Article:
Nitrogen starvation-induced chlorosis in Synechococcus PCC 7942. Low-level photosynthesis as a mechanism of long-term survival

Autor(en): Sauer, J
Schreiber, U
Schmid, R
Volker, U
Forchhammer, K
Stichwörter: CLONING; DEGRADATION; ELECTROPHORESIS; GENE; GLNN; GLUTAMINE-SYNTHETASE; IDENTIFICATION; OUTER-MEMBRANE PROTEIN; PCC 7942; Plant Sciences; PRODUCT
Erscheinungsdatum: 2001
Herausgeber: AMER SOC PLANT BIOLOGISTS
Journal: PLANT PHYSIOLOGY
Volumen: 126
Ausgabe: 1
Startseite: 233
Seitenende: 243
Zusammenfassung: 
Cells of the non-diazotrophic cyanobacterium Synechococcus sp. strain PCC 7942 acclimate to nitrogen deprivation by differentiating into non-pigmented resting cells, which are able to survive prolonged periods of starvation. In this study, the physiological properties of the long-term nitrogen-starved cells are investigated in an attempt to elucidate the mechanisms of maintenance of viability. Preservation of energetic homeostasis is based on a low level of residual photosynthesis; activities of photosystem II and photosystem I were approximately 0.1% of activities of vegetatively growing cells. The low levels of photosystem I activity were measured by a novel colorimetric assay developed from the activity staining of ferredoxin:NADP(+) oxidoreductase. Photosystem II reaction centers, as determined by chlorophyll fluorescence measurements, exhibited normal properties, although the efficiency of light harvesting was significantly reduced compared with that of control cells. Long-term chlorotic cells carried out protein synthesis at a very low, but detectable level, as revealed by in vivo [S-35]methionine labeling and two-dimensional gel electrophoresis. Ln conjunction with the very low levels of total cellular protein contents, this implies a continuous protein turnover during chlorosis. Synthesis of components of the photosynthetic apparatus could be detected, whereas factors of the translational machinery were stringently downregulated. Beyond the massive loss of protein during acclimation to nitrogen deprivation, two proteins that were identified as SomA and SomB accumulated due to an induced expression following nitrogen reduction.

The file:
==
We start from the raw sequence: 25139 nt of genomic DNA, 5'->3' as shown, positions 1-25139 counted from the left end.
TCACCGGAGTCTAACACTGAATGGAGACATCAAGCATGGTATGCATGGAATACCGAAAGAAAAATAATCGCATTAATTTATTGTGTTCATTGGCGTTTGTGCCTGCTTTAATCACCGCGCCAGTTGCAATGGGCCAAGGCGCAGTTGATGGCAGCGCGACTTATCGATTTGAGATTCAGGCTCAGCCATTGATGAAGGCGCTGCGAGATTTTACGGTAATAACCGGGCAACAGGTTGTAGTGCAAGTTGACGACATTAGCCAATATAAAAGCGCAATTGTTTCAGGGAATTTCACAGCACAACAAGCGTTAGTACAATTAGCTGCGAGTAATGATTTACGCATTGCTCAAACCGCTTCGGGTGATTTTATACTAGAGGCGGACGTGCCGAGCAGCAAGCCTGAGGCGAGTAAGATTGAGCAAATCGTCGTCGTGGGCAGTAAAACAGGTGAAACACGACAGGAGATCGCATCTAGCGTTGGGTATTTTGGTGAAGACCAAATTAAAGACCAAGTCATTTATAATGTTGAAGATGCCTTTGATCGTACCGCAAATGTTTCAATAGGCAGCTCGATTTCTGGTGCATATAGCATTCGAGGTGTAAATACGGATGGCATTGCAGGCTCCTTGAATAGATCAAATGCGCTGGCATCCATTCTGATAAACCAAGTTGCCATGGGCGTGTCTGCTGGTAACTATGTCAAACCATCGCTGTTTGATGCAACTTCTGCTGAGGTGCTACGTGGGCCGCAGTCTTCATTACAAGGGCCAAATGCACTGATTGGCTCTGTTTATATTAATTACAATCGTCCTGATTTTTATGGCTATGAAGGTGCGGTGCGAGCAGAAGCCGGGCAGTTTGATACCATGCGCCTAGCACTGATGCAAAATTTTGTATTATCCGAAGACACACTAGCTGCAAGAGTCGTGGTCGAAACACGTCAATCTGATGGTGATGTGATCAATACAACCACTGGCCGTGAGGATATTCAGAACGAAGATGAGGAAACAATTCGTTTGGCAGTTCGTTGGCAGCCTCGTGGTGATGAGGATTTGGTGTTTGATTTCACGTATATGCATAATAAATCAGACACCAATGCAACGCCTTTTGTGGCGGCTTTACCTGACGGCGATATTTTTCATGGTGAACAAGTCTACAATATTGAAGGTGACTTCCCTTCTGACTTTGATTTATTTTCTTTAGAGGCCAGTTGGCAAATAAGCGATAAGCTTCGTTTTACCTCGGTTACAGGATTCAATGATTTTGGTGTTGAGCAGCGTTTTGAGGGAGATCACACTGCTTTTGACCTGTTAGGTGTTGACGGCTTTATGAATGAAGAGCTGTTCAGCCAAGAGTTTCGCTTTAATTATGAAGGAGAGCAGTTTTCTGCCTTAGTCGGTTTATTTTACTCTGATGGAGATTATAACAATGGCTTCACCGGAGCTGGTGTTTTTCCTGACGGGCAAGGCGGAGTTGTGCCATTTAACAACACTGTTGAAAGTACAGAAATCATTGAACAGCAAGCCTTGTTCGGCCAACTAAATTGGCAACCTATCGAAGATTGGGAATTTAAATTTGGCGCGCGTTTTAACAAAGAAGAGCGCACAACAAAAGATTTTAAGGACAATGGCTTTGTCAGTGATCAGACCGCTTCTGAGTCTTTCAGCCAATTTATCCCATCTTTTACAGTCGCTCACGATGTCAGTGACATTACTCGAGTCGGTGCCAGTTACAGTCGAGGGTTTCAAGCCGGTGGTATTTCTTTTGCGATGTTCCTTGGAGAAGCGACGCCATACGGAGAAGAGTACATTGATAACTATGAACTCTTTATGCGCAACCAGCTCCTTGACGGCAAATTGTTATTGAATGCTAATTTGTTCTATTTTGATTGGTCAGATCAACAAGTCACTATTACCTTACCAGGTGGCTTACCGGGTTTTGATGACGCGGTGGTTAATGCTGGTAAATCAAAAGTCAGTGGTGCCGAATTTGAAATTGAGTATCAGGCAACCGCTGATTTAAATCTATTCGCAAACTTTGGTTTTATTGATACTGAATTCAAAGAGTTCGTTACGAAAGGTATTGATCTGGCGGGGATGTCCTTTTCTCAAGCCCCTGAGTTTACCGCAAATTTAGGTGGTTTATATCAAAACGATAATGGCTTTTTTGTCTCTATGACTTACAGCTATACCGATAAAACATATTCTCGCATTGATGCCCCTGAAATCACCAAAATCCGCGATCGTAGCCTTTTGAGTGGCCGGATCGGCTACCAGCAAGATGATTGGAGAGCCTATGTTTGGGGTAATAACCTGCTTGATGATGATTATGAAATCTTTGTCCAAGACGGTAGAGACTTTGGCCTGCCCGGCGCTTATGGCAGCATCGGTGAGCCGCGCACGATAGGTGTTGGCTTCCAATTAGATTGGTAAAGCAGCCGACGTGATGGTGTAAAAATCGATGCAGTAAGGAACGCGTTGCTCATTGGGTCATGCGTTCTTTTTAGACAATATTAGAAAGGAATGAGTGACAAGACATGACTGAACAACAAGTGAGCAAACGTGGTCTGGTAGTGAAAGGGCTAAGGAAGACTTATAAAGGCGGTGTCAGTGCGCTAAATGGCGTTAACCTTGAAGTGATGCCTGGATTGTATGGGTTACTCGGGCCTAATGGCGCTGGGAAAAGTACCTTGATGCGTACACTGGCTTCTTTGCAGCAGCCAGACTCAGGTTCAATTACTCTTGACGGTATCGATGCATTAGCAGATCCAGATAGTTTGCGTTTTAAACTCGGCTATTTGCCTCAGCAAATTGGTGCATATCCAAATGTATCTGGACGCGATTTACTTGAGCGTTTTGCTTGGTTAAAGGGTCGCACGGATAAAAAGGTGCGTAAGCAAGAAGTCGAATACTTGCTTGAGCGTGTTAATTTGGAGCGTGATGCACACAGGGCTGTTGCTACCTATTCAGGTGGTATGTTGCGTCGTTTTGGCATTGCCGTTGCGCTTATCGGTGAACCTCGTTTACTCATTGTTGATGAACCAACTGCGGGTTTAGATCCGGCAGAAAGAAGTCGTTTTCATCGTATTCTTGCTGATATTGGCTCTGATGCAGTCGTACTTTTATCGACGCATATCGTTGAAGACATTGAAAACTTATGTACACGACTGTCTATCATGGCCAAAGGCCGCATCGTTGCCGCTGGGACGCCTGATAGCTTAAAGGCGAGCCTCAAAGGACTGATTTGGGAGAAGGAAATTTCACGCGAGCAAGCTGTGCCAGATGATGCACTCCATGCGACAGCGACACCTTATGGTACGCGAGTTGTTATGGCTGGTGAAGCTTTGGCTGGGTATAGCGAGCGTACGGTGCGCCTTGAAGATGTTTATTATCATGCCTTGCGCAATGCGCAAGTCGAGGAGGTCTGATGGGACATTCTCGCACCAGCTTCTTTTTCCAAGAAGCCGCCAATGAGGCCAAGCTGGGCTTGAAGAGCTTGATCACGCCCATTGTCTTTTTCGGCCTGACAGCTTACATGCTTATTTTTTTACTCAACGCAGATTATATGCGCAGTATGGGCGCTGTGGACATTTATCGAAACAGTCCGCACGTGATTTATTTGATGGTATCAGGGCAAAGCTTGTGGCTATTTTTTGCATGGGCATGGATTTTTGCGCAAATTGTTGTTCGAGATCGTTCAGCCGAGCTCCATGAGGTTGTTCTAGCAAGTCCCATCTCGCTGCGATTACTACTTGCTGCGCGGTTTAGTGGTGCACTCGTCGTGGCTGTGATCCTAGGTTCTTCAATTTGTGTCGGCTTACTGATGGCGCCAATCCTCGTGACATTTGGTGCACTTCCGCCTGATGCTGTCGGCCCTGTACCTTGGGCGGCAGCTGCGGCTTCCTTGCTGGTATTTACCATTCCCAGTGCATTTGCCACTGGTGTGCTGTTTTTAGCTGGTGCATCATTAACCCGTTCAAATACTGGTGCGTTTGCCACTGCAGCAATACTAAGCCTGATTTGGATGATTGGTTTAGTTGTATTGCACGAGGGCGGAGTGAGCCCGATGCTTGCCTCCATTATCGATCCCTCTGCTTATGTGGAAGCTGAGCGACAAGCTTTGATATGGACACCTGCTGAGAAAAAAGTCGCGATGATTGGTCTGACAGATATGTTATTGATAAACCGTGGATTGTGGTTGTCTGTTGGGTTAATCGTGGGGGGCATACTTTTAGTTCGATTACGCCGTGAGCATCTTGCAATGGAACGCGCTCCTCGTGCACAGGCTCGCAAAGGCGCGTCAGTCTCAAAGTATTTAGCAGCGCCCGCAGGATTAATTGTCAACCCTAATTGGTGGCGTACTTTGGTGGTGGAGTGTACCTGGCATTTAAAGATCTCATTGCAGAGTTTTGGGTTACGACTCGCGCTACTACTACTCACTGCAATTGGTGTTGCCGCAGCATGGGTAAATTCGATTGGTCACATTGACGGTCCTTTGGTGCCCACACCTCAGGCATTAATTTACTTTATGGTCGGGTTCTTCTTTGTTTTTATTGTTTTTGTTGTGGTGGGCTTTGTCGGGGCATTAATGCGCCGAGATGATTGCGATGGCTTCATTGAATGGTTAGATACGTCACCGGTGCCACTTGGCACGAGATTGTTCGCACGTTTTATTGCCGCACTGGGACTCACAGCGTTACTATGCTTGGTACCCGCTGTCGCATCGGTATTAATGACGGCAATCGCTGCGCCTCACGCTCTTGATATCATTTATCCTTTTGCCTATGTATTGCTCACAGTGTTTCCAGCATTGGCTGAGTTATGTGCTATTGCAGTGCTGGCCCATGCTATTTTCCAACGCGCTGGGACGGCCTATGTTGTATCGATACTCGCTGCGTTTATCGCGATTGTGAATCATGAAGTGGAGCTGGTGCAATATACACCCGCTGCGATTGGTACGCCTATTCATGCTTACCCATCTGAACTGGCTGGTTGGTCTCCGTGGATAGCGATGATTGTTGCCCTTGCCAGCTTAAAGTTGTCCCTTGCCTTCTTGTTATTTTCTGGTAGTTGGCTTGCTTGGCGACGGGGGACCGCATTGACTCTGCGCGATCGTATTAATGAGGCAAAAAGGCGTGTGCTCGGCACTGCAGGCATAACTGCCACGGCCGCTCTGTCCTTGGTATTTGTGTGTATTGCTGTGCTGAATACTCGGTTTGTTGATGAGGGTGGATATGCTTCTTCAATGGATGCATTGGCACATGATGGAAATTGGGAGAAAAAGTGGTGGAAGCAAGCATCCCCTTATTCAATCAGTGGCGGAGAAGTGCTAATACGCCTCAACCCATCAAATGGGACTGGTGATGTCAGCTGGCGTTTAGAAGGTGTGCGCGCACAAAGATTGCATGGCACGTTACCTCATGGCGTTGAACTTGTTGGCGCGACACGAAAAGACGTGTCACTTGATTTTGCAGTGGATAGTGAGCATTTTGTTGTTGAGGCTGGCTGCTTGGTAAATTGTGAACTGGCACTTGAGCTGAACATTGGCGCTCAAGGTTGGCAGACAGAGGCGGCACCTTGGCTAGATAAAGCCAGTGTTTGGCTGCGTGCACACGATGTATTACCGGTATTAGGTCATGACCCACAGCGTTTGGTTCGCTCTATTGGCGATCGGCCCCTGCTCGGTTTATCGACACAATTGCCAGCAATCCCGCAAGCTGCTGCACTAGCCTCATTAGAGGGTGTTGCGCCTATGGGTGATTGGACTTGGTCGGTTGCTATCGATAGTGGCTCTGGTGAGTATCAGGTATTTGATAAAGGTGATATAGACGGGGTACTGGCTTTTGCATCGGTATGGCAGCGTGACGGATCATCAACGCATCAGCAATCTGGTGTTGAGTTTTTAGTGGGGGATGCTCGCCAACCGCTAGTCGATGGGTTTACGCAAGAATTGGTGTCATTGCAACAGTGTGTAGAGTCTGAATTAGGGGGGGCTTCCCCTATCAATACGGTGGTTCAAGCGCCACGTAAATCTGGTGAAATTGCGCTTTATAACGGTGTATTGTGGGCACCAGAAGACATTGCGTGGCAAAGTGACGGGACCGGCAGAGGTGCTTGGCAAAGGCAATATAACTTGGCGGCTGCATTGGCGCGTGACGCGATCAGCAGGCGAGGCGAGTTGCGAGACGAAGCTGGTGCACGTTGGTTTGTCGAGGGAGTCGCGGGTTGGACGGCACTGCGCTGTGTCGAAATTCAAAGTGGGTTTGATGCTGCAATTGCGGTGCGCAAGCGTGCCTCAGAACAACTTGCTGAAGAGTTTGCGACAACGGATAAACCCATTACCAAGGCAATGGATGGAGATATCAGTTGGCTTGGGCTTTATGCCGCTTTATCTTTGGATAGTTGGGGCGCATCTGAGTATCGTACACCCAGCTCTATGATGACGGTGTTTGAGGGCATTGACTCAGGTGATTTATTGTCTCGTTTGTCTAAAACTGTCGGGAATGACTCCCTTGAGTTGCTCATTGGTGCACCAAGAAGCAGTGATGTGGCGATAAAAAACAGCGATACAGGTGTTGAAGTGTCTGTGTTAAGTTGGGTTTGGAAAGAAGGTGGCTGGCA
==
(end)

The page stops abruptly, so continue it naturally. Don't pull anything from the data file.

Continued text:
ISSN: 00320889
DOI: 10.1104/pp.126.1.233

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